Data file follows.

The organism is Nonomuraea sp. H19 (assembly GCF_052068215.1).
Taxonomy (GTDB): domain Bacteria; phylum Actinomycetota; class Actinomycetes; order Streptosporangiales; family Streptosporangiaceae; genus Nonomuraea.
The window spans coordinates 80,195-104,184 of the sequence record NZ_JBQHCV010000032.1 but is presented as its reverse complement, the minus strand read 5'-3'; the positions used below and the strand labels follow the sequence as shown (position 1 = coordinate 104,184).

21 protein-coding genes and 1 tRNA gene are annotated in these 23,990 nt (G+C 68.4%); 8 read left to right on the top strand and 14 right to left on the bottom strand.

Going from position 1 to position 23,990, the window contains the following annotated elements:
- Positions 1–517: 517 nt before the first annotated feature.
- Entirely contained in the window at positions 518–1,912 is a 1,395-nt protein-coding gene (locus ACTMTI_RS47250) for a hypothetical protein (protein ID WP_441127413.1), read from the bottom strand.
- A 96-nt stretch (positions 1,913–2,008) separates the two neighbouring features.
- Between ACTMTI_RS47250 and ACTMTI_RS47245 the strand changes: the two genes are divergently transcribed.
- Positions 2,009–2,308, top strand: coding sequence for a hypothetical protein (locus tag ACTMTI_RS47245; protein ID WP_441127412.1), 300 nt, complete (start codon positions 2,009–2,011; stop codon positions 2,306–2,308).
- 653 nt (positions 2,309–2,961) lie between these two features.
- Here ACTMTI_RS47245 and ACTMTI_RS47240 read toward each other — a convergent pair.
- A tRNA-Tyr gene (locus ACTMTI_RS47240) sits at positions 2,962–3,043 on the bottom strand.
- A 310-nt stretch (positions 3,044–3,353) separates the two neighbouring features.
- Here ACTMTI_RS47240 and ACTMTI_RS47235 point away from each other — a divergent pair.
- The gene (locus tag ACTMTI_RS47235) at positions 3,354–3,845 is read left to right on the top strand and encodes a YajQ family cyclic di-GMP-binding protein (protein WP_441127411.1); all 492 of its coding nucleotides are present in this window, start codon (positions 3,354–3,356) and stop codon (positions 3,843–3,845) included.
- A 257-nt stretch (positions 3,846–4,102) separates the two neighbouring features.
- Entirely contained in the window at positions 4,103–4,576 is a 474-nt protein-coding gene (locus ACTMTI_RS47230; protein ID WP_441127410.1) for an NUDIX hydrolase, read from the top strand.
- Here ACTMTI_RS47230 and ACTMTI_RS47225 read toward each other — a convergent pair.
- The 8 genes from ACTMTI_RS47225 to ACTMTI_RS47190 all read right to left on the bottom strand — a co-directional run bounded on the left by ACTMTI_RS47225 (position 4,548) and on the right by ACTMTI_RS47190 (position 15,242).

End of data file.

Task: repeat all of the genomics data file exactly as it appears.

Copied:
The organism is Nonomuraea sp. H19 (assembly GCF_052068215.1).
Taxonomy (GTDB): domain Bacteria; phylum Actinomycetota; class Actinomycetes; order Streptosporangiales; family Streptosporangiaceae; genus Nonomuraea.
The window spans coordinates 80,195-104,184 of the sequence record NZ_JBQHCV010000032.1 but is presented as its reverse complement, the minus strand read 5'-3'; the positions used below and the strand labels follow the sequence as shown (position 1 = coordinate 104,184).

21 protein-coding genes and 1 tRNA gene are annotated in these 23,990 nt (G+C 68.4%); 8 read left to right on the top strand and 14 right to left on the bottom strand.

Going from position 1 to position 23,990, the window contains the following annotated elements:
- Positions 1–517: 517 nt before the first annotated feature.
- Entirely contained in the window at positions 518–1,912 is a 1,395-nt protein-coding gene (locus ACTMTI_RS47250) for a hypothetical protein (protein ID WP_441127413.1), read from the bottom strand.
- A 96-nt stretch (positions 1,913–2,008) separates the two neighbouring features.
- Between ACTMTI_RS47250 and ACTMTI_RS47245 the strand changes: the two genes are divergently transcribed.
- Positions 2,009–2,308, top strand: coding sequence for a hypothetical protein (locus tag ACTMTI_RS47245; protein ID WP_441127412.1), 300 nt, complete (start codon positions 2,009–2,011; stop codon positions 2,306–2,308).
- 653 nt (positions 2,309–2,961) lie between these two features.
- Here ACTMTI_RS47245 and ACTMTI_RS47240 read toward each other — a convergent pair.
- A tRNA-Tyr gene (locus ACTMTI_RS47240) sits at positions 2,962–3,043 on the bottom strand.
- A 310-nt stretch (positions 3,044–3,353) separates the two neighbouring features.
- Here ACTMTI_RS47240 and ACTMTI_RS47235 point away from each other — a divergent pair.
- The gene (locus tag ACTMTI_RS47235) at positions 3,354–3,845 is read left to right on the top strand and encodes a YajQ family cyclic di-GMP-binding protein (protein WP_441127411.1); all 492 of its coding nucleotides are present in this window, start codon (positions 3,354–3,356) and stop codon (positions 3,843–3,845) included.
- A 257-nt stretch (positions 3,846–4,102) separates the two neighbouring features.
- Entirely contained in the window at positions 4,103–4,576 is a 474-nt protein-coding gene (locus ACTMTI_RS47230; protein ID WP_441127410.1) for an NUDIX hydrolase, read from the top strand.
- Here ACTMTI_RS47230 and ACTMTI_RS47225 read toward each other — a convergent pair.
- The 8 genes from ACTMTI_RS47225 to ACTMTI_RS47190 all read right to left on the bottom strand — a co-directional run bounded on the left by ACTMTI_RS47225 (position 4,548) and on the right by ACTMTI_RS47190 (position 15,242).